So, spare us, Congressman Jeff Van Drew, who tried to claim on Wednesday that the impeachment hearing was taking “half the country(‘s)…voice away.” And save it, newly-seated Congresswoman Marjorie Taylor Greene, who wore a mask that read “Censored” as she spoke out to tens of millions of Americans. It’s simply not true. We heard you all loud and clear, and now a Capitol police officer is dead and our democracy was put in peril.
I’m glad I sought out Trump voters to help me understand their perspective throughout this administration. Their insights informed my reporting every single day. I wish I could say that listening to his die-hard supporters had helped them, but I don’t see a lot of healing or catharsis in the Trump crowd. Being heard didn’t seem to alleviate the grievances of so many of them, if poll responses are an indication. Rather, many only grew more dug into their faulty beliefs.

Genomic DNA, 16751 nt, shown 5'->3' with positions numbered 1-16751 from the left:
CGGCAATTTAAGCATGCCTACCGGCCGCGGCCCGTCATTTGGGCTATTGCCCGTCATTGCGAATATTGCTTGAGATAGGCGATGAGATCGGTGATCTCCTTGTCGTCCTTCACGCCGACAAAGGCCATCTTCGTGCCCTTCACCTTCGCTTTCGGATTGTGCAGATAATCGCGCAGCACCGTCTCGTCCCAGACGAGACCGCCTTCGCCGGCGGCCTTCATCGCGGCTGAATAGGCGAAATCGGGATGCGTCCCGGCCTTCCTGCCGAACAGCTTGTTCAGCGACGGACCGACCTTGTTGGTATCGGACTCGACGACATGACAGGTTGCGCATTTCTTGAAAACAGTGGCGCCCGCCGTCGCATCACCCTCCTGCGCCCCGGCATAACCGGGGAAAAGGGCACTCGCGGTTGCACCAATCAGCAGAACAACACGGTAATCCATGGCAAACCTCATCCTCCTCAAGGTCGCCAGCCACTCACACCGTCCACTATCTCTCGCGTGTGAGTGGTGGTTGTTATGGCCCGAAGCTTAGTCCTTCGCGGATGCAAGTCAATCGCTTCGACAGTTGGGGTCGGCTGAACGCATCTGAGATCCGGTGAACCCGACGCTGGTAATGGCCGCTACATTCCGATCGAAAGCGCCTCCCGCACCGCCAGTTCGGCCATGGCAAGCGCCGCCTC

Yes, many Trump voters on our panels expressed deep and sincere regret at supporting Trump in 2016. Some of them say they wish they could take back their vote so as to prevent all the division and lying that’s come since. But what can we make of Trump’s most ardent current supporters? Today I see only more passion for him among this group — and more rage at Democrats, the press, the so-called “Deep State,” Vice President Mike Pence and everyone else who they think has done Donald Trump wrong.
So now, at the end of Trump’s term and after the deadly Capitol insurrection, I think the time for listening to present-day Trump supporters is over. There is nothing that anyone in this destructive and delusional group can teach the rest of us about being open-minded and tolerant.
Yes, I still believe in civil discourse and hearing all rational sides — not the crazy, violent side, which is what my CNN colleagues got at the Capitol when their questions were met with threats from the mob last Wednesday. I think at this point the smartest thing the rest of us could do is no longer give warped Trump supporters a platform and no longer lend them our ears. It’s time to turn off their microphones.
I’ve had it with interviewing Trump supporters who go off the deep end The British Journal Editors and Wire Services/ CNN.